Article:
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The WBC World Super Featherweight title bout between Francisco Vargas and Takashi Miura came on one of the biggest boxing stages of 2015, as the bout served as the HBO pay-per-view’s co-main event on November 21st, in support of Miguel Cotto vs Saul Alvarez.

Miura entered the fight with a (29-2-2) record and he was making the fifth defense of his world title, while Vargas entered the fight with an undefeated mark of (22-0-1) in what was his first world title fight. Both men had a reputation for all-out fighting, with Miura especially earning high praise for his title defense in Mexico where he defeated Sergio Thompson in a fiercely contested battle.

The fight started out hotly contested, and the intensity never let up. Vargas seemed to win the first two rounds, but by the fourth round, Miura seemed to pull ahead, scoring a knock-down and fighting with a lot of confidence. After brawling the first four rounds, Miura appeared to settle into a more technical approach. Rounds 5 and 6 saw the pendulum swing back towards Vargas, as he withstood Miura’s rush to open the fifth round and the sixth round saw both men exchanging hard punches.

The big swinging continued, and though Vargas likely edged Miura in rounds 5 and 6, Vargas’ face was cut in at least two spots and Miura started to assert himself again in rounds 7 and 8. Miura was beginning to grow in confidence while it appeared that Vargas was beginning to slow down, and Miura appeared to hurt Vargas at the end of the 8th round.

Vargas turned the tide again at the start of the ninth round, scoring a knock down with an uppercut and a straight right hand that took Miura’s legs and sent him to the canvas. Purely on instinct, Miura got back up and continued to fight, but Vargas was landing frequently and with force. Referee Tony Weeks stepped in to stop the fight at the halfway point of round 9 as Miura was sustaining a barrage of punches.

Miura still had a minute and a half to survive if he was going to get out of the round, and it was clear that he was not going to stop fighting.

A back and forth battle of wills between two world championship level fighters, Takashi Miura versus “El Bandido” Vargas wins the 2015 Fight of the Year.

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Jan 9 in Germany – Feigenbutz and De Carolis To Settle Score

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This coming Saturday, January 9th, the stage is set at the Baden Arena in Offenburg, Germany for a re-match between Vincent Feigenbutz and Giovanni De Carolis. The highly anticipated re-match is set to air on SAT.1 in Germany, and Feigenbutz will once again be defending his GBU and interim WBA World titles at Super Middleweight.

The first meeting between the two was less than three months ago, on October 17th and that meeting saw Feigenbutz controversially edge De Carolis on the judge’s cards by scores of (115-113, 114-113 and 115-113). De Carolis scored a flash knock down in the opening round, and he appeared to outbox Feigenbutz in the early going, but the 20 year old German champion came on in the later rounds.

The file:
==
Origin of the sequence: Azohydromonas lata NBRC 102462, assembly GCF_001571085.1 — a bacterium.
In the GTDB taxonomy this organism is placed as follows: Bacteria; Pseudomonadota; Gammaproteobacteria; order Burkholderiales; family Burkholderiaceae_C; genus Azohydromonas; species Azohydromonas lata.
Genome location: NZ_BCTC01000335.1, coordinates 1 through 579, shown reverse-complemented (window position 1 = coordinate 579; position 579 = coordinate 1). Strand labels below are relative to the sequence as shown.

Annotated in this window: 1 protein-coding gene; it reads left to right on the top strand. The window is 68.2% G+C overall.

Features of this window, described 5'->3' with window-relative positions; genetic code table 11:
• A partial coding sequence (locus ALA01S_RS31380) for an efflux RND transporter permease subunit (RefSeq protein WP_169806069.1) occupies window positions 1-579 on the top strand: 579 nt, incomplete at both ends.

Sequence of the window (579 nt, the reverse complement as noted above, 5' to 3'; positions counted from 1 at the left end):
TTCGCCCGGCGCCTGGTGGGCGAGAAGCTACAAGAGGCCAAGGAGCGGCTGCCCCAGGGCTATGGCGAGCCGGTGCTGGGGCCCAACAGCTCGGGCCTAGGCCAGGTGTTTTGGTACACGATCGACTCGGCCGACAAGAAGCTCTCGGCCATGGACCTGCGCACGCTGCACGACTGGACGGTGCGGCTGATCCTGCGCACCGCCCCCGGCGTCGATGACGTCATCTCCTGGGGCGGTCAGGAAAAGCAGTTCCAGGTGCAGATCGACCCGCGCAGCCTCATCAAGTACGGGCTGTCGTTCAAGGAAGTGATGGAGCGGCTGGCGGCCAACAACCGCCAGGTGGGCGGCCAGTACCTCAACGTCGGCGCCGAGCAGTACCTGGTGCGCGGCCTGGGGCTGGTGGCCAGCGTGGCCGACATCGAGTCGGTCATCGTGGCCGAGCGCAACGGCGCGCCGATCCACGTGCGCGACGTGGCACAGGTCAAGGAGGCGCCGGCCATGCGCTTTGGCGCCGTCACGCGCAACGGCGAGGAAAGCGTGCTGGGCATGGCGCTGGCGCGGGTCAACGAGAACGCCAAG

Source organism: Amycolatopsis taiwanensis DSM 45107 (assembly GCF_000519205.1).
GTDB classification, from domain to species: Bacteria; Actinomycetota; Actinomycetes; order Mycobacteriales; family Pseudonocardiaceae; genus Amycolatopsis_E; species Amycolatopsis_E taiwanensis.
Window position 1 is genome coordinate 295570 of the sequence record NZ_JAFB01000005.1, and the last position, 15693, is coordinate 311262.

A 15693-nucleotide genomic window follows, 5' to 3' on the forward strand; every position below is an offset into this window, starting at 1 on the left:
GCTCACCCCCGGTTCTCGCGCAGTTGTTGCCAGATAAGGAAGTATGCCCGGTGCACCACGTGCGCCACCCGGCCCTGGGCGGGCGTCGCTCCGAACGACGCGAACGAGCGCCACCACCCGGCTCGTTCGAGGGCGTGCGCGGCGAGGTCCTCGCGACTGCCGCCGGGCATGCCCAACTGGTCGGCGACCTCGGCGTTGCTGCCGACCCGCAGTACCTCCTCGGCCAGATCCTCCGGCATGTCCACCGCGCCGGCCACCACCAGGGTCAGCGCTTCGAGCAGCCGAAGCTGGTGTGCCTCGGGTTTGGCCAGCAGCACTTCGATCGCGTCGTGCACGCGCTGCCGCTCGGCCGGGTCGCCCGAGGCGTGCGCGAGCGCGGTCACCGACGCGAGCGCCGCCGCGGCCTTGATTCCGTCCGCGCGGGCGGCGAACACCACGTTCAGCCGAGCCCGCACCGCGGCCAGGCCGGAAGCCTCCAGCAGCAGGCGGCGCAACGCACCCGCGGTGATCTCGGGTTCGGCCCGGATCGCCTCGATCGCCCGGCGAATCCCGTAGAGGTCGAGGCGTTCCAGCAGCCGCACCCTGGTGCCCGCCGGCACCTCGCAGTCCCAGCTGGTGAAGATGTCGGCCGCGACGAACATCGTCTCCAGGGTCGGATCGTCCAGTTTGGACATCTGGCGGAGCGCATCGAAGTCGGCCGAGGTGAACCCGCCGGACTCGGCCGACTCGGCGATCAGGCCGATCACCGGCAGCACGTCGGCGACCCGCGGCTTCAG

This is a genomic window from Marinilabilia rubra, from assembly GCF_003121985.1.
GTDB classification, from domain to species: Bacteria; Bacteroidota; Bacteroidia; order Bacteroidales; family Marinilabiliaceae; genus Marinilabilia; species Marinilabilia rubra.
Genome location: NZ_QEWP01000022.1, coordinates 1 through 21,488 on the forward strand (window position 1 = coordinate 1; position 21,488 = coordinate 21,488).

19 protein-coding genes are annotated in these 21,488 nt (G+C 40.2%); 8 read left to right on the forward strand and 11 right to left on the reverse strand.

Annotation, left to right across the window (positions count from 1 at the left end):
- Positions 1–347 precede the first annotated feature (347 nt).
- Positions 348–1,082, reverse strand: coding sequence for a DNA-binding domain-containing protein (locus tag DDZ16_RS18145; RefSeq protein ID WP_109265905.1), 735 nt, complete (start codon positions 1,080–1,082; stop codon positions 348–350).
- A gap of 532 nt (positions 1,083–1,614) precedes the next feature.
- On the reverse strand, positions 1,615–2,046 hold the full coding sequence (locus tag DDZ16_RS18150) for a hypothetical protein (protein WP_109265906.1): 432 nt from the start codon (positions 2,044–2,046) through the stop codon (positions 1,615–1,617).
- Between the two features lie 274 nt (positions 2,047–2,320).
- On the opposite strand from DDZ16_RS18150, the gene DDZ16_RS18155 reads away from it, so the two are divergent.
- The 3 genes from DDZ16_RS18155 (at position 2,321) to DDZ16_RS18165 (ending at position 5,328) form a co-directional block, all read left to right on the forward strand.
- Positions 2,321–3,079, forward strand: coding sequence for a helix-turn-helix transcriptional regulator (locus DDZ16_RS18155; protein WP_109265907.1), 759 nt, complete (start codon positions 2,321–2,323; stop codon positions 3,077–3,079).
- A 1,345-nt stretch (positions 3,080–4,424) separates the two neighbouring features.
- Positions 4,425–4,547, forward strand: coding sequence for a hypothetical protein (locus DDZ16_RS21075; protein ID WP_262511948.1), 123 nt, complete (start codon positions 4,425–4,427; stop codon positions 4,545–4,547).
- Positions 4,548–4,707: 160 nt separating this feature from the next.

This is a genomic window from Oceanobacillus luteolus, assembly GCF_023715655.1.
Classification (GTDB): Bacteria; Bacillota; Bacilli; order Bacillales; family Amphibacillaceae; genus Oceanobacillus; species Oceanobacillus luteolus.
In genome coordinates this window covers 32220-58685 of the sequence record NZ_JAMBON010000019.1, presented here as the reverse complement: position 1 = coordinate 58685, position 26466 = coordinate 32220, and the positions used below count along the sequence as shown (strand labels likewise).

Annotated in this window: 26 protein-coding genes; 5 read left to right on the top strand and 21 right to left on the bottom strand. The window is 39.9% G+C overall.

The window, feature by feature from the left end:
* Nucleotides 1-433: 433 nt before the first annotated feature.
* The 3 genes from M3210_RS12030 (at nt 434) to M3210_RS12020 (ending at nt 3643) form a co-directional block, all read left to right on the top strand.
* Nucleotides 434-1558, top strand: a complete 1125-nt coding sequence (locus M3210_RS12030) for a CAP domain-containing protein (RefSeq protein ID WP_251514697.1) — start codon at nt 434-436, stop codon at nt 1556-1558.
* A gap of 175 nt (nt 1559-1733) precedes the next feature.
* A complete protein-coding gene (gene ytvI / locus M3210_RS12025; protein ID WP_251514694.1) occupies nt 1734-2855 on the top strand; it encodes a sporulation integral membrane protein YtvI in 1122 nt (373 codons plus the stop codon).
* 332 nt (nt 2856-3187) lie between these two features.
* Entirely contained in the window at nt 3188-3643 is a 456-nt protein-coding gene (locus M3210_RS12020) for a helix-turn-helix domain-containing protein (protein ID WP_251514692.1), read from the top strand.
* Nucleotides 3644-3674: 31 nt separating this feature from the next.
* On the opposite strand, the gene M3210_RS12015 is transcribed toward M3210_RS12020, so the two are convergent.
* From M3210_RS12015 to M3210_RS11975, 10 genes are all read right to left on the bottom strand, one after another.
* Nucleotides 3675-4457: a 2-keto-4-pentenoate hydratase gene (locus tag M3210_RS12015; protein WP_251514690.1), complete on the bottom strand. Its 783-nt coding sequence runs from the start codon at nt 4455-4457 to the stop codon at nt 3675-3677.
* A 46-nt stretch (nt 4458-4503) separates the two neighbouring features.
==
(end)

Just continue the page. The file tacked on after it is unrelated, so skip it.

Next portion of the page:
The first bout is described as one of the most crowd-pleasing bouts of the year in Germany, and De Carolis and many observers felt that the Italian had done enough to win.

De Carolis told German language website RAN.DE that he was more prepared for the re-match, and that due to the arrogance Feigenbutz displayed in the aftermath of the first fight, he was confident that he had won over some of the audience. Though De Carolis fell short of predicting victory, he promised a re-vamped strategy tailored to what he has learned about Feigenbutz, whom he termed immature and inexperienced.

The stage is set for Feigenbutz vs De Carolis 2, this Saturday January 9th in Offenburg, Germany. If you can get to the live event do it, if not you have SAT.1 in Germany airing the fights, and The Boxing Channel right back here for full results.

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2015 Knock Out of the Year – Saul Alvarez KO’s James Kirkland

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On May 9th of 2015, Saul “Canelo” Alvarez delivered a resonant knock-out of James Kirkland on HBO that wins the 2015 KO of the Year.

The knock-out itself came in the third round, after slightly more than two minutes of action. The end came when Alvarez delivered a single, big right hand that caught Kirkland on the jaw and left him flat on his back after spinning to the canvas.Alvarez was clearly the big star heading into the fight. The fight was telecast by HBO for free just one week after the controversial and disappointing Floyd Mayweather Jr. and Manny Pacquiao fight, and Alvarez was under pressure to deliver the type of finish that people were going to talk about. Kirkland was happy to oblige Alvarez, taking it right to Alvarez from the start. Kirkland’s aggression saw him appear to land blows that troubled the young Mexican in the early going. Alvarez played good defense, and he floored Kirkland in the first round, displaying his power and his technique in knocking down an aggressive opponent.

However, Kirkland kept coming at Alvarez and the fight entered the third round with both men working hard and the feeling that the fight would not go the distance. Kirkland continued to move forward, keeping “Canelo” against the ropes and scoring points with a barrage of punches while looking for an opening.

At around the two minute mark, Alvarez landed an uppercut that sent Kirkland to the canvas again. Kirkland got up, but it was clear that he did not have his legs under him. Kirkland was going to try to survive the round, but Alvarez had an opportunity to close out the fight. The question was would he take it?

Alvarez closed in on Kirkland, putting his opponent’s back to the ropes. Kirkland was hurt, but he was still dangerous, pawing with punches and loading up for one big shot.

But it was the big shot “Canelo” threw that ended the night. Kirkland never saw it coming, as he was loading up with a huge right hand of his own. The right Alvarez threw cracked Kirkland in the jaw, and his eyes went blank. His big right hand whizzed harmlessly over the head of a ducking Alvarez, providing the momentum for the spin that left Kirkland prone on the canvas.

Saul “Canelo” Alvarez went on to defeat Miguel Cotto in his second fight of 2015 and he is clearly one of boxing’s biggest stars heading into 2016. On May 9th Alvarez added another reel to his highlight film when he knocked out James Kirkland with the 2015 “Knock Out of the Year”.

Photo by naoki fukuda